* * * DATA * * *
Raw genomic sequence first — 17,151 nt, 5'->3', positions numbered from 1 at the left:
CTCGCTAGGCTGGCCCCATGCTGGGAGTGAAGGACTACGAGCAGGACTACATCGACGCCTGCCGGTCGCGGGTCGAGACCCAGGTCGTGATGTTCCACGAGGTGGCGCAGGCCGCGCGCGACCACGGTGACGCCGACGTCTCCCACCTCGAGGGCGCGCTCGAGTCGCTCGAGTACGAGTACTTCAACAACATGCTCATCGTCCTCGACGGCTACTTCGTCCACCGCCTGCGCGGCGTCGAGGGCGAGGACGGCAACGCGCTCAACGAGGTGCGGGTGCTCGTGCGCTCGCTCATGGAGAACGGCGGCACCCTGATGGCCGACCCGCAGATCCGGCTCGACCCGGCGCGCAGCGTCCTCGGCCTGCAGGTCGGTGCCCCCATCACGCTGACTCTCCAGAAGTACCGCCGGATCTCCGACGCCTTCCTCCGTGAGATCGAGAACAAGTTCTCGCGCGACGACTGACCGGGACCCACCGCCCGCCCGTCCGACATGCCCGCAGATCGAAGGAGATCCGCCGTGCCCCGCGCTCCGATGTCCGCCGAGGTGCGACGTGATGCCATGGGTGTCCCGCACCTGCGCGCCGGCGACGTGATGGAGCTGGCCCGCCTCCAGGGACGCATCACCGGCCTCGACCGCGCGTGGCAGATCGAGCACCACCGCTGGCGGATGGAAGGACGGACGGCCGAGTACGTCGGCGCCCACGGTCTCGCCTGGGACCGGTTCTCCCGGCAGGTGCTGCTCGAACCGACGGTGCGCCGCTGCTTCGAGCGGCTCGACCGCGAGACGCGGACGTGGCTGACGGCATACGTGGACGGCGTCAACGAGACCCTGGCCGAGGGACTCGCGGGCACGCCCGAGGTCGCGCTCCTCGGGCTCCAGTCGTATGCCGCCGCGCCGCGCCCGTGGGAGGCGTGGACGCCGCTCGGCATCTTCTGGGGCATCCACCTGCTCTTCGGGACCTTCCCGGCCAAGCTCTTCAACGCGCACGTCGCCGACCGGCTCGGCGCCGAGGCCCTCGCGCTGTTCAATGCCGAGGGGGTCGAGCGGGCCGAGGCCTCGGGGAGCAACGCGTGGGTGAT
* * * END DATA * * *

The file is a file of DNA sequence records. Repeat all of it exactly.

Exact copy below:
Raw genomic sequence first — 17,151 nt, 5'->3', positions numbered from 1 at the left:
CTCGCTAGGCTGGCCCCATGCTGGGAGTGAAGGACTACGAGCAGGACTACATCGACGCCTGCCGGTCGCGGGTCGAGACCCAGGTCGTGATGTTCCACGAGGTGGCGCAGGCCGCGCGCGACCACGGTGACGCCGACGTCTCCCACCTCGAGGGCGCGCTCGAGTCGCTCGAGTACGAGTACTTCAACAACATGCTCATCGTCCTCGACGGCTACTTCGTCCACCGCCTGCGCGGCGTCGAGGGCGAGGACGGCAACGCGCTCAACGAGGTGCGGGTGCTCGTGCGCTCGCTCATGGAGAACGGCGGCACCCTGATGGCCGACCCGCAGATCCGGCTCGACCCGGCGCGCAGCGTCCTCGGCCTGCAGGTCGGTGCCCCCATCACGCTGACTCTCCAGAAGTACCGCCGGATCTCCGACGCCTTCCTCCGTGAGATCGAGAACAAGTTCTCGCGCGACGACTGACCGGGACCCACCGCCCGCCCGTCCGACATGCCCGCAGATCGAAGGAGATCCGCCGTGCCCCGCGCTCCGATGTCCGCCGAGGTGCGACGTGATGCCATGGGTGTCCCGCACCTGCGCGCCGGCGACGTGATGGAGCTGGCCCGCCTCCAGGGACGCATCACCGGCCTCGACCGCGCGTGGCAGATCGAGCACCACCGCTGGCGGATGGAAGGACGGACGGCCGAGTACGTCGGCGCCCACGGTCTCGCCTGGGACCGGTTCTCCCGGCAGGTGCTGCTCGAACCGACGGTGCGCCGCTGCTTCGAGCGGCTCGACCGCGAGACGCGGACGTGGCTGACGGCATACGTGGACGGCGTCAACGAGACCCTGGCCGAGGGACTCGCGGGCACGCCCGAGGTCGCGCTCCTCGGGCTCCAGTCGTATGCCGCCGCGCCGCGCCCGTGGGAGGCGTGGACGCCGCTCGGCATCTTCTGGGGCATCCACCTGCTCTTCGGGACCTTCCCGGCCAAGCTCTTCAACGCGCACGTCGCCGACCGGCTCGGCGCCGAGGCCCTCGCGCTGTTCAATGCCGAGGGGGTCGAGCGGGCCGAGGCCTCGGGGAGCAACGCGTGGGTGAT